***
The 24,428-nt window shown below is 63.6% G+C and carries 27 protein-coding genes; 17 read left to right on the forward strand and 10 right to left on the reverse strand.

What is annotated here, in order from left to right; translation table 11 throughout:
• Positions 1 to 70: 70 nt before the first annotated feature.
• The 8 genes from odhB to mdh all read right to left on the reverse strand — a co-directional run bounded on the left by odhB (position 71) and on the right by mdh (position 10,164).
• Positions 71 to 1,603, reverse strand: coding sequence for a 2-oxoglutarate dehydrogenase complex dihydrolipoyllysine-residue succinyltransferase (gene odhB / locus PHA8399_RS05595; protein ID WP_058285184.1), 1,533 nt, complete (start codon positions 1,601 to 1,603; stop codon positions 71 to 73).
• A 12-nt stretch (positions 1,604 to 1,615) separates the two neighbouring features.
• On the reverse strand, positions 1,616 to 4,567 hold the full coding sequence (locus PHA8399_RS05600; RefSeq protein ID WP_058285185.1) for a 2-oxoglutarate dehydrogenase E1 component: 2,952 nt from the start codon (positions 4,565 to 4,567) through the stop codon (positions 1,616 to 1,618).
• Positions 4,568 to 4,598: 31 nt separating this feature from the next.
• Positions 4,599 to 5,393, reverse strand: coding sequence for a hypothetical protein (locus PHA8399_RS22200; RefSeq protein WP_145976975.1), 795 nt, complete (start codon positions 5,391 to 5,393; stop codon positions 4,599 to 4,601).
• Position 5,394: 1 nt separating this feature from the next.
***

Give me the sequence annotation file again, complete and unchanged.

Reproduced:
The 24,428-nt window shown below is 63.6% G+C and carries 27 protein-coding genes; 17 read left to right on the forward strand and 10 right to left on the reverse strand.

What is annotated here, in order from left to right; translation table 11 throughout:
• Positions 1 to 70: 70 nt before the first annotated feature.
• The 8 genes from odhB to mdh all read right to left on the reverse strand — a co-directional run bounded on the left by odhB (position 71) and on the right by mdh (position 10,164).
• Positions 71 to 1,603, reverse strand: coding sequence for a 2-oxoglutarate dehydrogenase complex dihydrolipoyllysine-residue succinyltransferase (gene odhB / locus PHA8399_RS05595; protein ID WP_058285184.1), 1,533 nt, complete (start codon positions 1,601 to 1,603; stop codon positions 71 to 73).
• A 12-nt stretch (positions 1,604 to 1,615) separates the two neighbouring features.
• On the reverse strand, positions 1,616 to 4,567 hold the full coding sequence (locus PHA8399_RS05600; RefSeq protein ID WP_058285185.1) for a 2-oxoglutarate dehydrogenase E1 component: 2,952 nt from the start codon (positions 4,565 to 4,567) through the stop codon (positions 1,616 to 1,618).
• Positions 4,568 to 4,598: 31 nt separating this feature from the next.
• Positions 4,599 to 5,393, reverse strand: coding sequence for a hypothetical protein (locus PHA8399_RS22200; RefSeq protein WP_145976975.1), 795 nt, complete (start codon positions 5,391 to 5,393; stop codon positions 4,599 to 4,601).
• Position 5,394: 1 nt separating this feature from the next.